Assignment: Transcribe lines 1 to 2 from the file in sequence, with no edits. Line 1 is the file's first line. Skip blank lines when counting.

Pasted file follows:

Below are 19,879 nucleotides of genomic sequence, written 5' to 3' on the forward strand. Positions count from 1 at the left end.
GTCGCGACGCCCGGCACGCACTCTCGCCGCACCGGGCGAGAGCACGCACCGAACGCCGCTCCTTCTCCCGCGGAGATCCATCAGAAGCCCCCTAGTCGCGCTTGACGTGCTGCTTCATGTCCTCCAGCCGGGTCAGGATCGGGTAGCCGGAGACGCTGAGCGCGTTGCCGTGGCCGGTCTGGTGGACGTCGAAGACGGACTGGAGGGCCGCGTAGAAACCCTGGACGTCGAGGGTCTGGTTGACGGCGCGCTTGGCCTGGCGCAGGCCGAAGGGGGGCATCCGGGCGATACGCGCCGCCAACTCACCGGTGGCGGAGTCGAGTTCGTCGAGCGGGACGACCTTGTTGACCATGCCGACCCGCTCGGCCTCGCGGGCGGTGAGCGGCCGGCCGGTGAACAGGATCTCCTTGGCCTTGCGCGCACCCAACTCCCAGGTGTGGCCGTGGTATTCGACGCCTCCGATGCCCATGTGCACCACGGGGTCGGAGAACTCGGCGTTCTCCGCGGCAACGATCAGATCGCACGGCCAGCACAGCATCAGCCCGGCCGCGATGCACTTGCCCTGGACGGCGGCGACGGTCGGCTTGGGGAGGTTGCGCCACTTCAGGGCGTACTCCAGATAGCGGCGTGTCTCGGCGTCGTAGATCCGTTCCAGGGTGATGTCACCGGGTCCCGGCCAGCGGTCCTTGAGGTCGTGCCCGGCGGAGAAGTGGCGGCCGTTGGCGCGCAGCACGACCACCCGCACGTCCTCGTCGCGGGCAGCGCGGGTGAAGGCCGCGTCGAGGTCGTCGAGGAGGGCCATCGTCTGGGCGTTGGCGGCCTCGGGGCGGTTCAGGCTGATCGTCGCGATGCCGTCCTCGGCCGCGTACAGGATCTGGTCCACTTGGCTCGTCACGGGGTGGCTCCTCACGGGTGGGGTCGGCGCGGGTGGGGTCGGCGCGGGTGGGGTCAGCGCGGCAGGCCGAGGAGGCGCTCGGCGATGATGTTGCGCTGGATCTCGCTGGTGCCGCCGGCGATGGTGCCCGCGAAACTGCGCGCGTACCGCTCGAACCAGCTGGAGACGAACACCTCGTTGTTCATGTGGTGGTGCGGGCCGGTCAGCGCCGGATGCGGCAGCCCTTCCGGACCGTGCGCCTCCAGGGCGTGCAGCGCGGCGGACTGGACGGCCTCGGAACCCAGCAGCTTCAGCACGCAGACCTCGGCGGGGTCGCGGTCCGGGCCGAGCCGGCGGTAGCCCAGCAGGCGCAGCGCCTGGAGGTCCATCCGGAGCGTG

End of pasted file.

Below are 19,879 nucleotides of genomic sequence, written 5' to 3' on the forward strand. Positions count from 1 at the left end.
GTCGCGACGCCCGGCACGCACTCTCGCCGCACCGGGCGAGAGCACGCACCGAACGCCGCTCCTTCTCCCGCGGAGATCCATCAGAAGCCCCCTAGTCGCGCTTGACGTGCTGCTTCATGTCCTCCAGCCGGGTCAGGATCGGGTAGCCGGAGACGCTGAGCGCGTTGCCGTGGCCGGTCTGGTGGACGTCGAAGACGGACTGGAGGGCCGCGTAGAAACCCTGGACGTCGAGGGTCTGGTTGACGGCGCGCTTGGCCTGGCGCAGGCCGAAGGGGGGCATCCGGGCGATACGCGCCGCCAACTCACCGGTGGCGGAGTCGAGTTCGTCGAGCGGGACGACCTTGTTGACCATGCCGACCCGCTCGGCCTCGCGGGCGGTGAGCGGCCGGCCGGTGAACAGGATCTCCTTGGCCTTGCGCGCACCCAACTCCCAGGTGTGGCCGTGGTATTCGACGCCTCCGATGCCCATGTGCACCACGGGGTCGGAGAACTCGGCGTTCTCCGCGGCAACGATCAGATCGCACGGCCAGCACAGCATCAGCCCGGCCGCGATGCACTTGCCCTGGACGGCGGCGACGGTCGGCTTGGGGAGGTTGCGCCACTTCAGGGCGTACTCCAGATAGCGGCGTGTCTCGGCGTCGTAGATCCGTTCCAGGGTGATGTCACCGGGTCCCGGCCAGCGGTCCTTGAGGTCGTGCCCGGCGGAGAAGTGGCGGCCGTTGGCGCGCAGCACGACCACCCGCACGTCCTCGTCGCGGGCAGCGCGGGTGAAGGCCGCGTCGAGGTCGTCGAGGAGGGCCATCGTCTGGGCGTTGGCGGCCTCGGGGCGGTTCAGGCTGATCGTCGCGATGCCGTCCTCGGCCGCGTACAGGATCTGGTCCACTTGGCTCGTCACGGGGTGGCTCCTCACGGGTGGGGTCGGCGCGGGTGGGGTCGGCGCGGGTGGGGTCAGCGCGGCAGGCCGAGGAGGCGCTCGGCGATGATGTTGCGCTGGATCTCGCTGGTGCCGCCGGCGATGGTGCCCGCGAAACTGCGCGCGTACCGCTCGAACCAGCTGGAGACGAACACCTCGTTGTTCATGTGGTGGTGCGGGCCGGTCAGCGCCGGATGCGGCAGCCCTTCCGGACCGTGCGCCTCCAGGGCGTGCAGCGCGGCGGACTGGACGGCCTCGGAACCCAGCAGCTTCAGCACGCAGACCTCGGCGGGGTCGCGGTCCGGGCCGAGCCGGCGGTAGCCCAGCAGGCGCAGCGCCTGGAGGTCCATCCGGAGCGTG